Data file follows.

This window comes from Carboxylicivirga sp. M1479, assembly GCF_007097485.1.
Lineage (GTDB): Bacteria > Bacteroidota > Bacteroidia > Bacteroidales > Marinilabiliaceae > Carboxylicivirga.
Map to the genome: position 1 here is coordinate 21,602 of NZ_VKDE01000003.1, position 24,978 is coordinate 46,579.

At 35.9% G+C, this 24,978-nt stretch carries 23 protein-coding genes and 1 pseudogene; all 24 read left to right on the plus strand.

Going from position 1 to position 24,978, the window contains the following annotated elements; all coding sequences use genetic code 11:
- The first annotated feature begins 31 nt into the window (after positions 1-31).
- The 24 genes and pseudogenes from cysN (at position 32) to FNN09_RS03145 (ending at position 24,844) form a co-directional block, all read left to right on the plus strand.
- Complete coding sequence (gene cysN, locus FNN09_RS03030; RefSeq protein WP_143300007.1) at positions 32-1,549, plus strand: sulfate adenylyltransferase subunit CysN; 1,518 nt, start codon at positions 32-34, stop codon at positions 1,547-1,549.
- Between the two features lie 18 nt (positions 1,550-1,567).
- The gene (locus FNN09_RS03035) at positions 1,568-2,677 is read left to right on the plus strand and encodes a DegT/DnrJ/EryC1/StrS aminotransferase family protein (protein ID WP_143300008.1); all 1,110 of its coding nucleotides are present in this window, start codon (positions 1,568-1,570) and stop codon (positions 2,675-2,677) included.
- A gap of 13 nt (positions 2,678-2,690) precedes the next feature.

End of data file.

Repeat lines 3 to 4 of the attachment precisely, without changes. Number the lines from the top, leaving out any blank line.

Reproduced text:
Map to the genome: position 1 here is coordinate 21,602 of NZ_VKDE01000003.1, position 24,978 is coordinate 46,579.

At 35.9% G+C, this 24,978-nt stretch carries 23 protein-coding genes and 1 pseudogene; all 24 read left to right on the plus strand.